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Dangers of Stereotyping Students Essay

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Updated: May 2nd, 2020

Although the phenomenon of stereotyping is not new, it still occurs both in everyday communication and in the educational environment. Sadly enough, neither students, nor teachers are prone to stereotyping others. However, while the problem of students stereotyping each other is a comparatively solvable issue, which may be addressed with the help of thematic lessons and parents’ and teachers’ guidance, educators succumbing to stereotypes about students is a more complicated one that leads to major drops in learners’ performance.

Failing to identify the strengths of a student and, thus, help them become an efficient learner is one of the most obvious threats of stereotyping. Succumbing to certain clichés concerning the academic specifics, behavioral patterns or mental capabilities of learners of a certain background, a teacher is most likely to miss the opportunity to help the student develop new skills and learn essential information about a certain subject.

In other words, by stereotyping learners, a teacher will provoke the students for a negative response towards the instructor’s demands. Thus, the opportunity for establishing a connection between the teacher and the learner, which will promote further acquisition of the necessary information and skills, will be lost forever due to the “quasi-blind” (Burgess and Greaves 535) teaching method.

After observing the teacher’s biased approach towards a learner of a different background, other students may copy their instructor’s behavior. It should be noted, though, that young people tend to be less merciful in their conflicts; as a result, the student of a different background may find themselves ostracized to the point where they start developing a psychological disorder, such as depression (Burkley et al. 16). Therefore, both the learner’s performance and health are at stake if the teacher resorts to stereotyping instead of trying to understand the student’s motivations, needs and ambitions.

It should be noted that not all stereotypes are negative and that teachers often succumb to positive clichés concerning the students of certain backgrounds. For example, after learning that a student has been raised in the family of mathematicians, a teacher may expect the student to excel in mathematics and, therefore, be more demanding to the student in question than towards any other learners.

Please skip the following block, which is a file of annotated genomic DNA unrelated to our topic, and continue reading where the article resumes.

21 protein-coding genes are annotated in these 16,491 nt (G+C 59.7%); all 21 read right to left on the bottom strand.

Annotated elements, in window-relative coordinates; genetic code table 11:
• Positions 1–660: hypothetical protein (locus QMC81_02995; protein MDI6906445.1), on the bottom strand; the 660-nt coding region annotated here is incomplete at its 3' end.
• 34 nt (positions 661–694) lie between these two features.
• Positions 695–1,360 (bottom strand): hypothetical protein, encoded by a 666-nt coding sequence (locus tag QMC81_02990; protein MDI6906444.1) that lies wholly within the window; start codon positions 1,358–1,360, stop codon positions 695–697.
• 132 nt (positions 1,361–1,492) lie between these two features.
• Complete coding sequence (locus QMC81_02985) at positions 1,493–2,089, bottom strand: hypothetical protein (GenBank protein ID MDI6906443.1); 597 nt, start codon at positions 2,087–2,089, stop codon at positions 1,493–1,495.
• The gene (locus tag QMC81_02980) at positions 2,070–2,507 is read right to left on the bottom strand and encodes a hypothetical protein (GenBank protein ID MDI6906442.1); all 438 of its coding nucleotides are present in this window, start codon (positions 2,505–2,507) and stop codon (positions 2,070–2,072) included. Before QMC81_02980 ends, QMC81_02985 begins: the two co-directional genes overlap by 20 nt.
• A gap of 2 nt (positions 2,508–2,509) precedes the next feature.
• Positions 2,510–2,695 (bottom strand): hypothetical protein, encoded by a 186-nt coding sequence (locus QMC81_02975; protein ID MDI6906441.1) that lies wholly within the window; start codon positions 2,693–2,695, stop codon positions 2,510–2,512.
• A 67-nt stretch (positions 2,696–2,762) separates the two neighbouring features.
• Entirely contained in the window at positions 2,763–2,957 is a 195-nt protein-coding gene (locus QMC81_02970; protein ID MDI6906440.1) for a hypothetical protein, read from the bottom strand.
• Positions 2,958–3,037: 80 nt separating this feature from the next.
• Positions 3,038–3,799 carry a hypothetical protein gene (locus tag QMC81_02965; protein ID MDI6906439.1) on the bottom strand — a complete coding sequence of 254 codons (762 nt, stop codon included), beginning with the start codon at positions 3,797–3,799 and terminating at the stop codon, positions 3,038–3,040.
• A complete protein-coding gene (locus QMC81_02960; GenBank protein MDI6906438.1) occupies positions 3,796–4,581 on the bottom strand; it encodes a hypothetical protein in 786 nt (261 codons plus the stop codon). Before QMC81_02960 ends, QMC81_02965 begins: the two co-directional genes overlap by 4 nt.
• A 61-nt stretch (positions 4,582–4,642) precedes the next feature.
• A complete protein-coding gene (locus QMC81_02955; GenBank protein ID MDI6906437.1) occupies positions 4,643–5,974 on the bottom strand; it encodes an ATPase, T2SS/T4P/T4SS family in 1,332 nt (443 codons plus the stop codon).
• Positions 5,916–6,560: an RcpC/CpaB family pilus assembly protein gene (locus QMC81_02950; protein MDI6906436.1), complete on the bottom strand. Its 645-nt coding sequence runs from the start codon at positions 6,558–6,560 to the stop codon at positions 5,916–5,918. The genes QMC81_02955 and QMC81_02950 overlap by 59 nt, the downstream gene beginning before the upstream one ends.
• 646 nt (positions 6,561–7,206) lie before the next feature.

As a result of this pressure, the student may fail to deliver a good performance and, therefore, experience a severe drop in their self-esteem. Thus, a student will not only lose the chance to master a specific subject, but also may refuse to make an effort in any other discipline, faring a failure.

In order to resolve the conflict and help the learner, who needs nurturing and support from their educator, a teacher must reconsider their strategy and shape their approach towards the learners of different backgrounds.

This goal can be attained by learning about the challenges that the students of specific backgrounds face in educational setting. Unless the problem is addressed, the student, who is being stereotyped, may turn disappointed about his abilities of both acquiring information and communicating. Consequently, the aforementioned student may turn socially awkward and fail to achieve the academic standards that they are capable of reaching.

The participation of female students and other underrepresented groups in computer classes, mathematics and science careers can be enhanced by promoting the ideas of diversity in the class. In addition, positive behavior and confidence in the students’ abilities will serve as a major boost for the students’ confidence. Once the learners are convinced that they have decent support they will be able to challenge stereotypes.

Works Cited

Burgess, Simon and Ellen Greaves. “Test Scores, Subjective Assessment, and Stereotyping of Ethnic Minorities.” Journal of Labor Economics 31.3 (2013), 535–576.

Burkley, Melissa, Angela Andrade, S. Paul Stermer, and Angela C. Bell. ”The Double-Edged Sword of Negative In-Group Stereotyping.” Social Cognition 31.1 (2013), 15–30.

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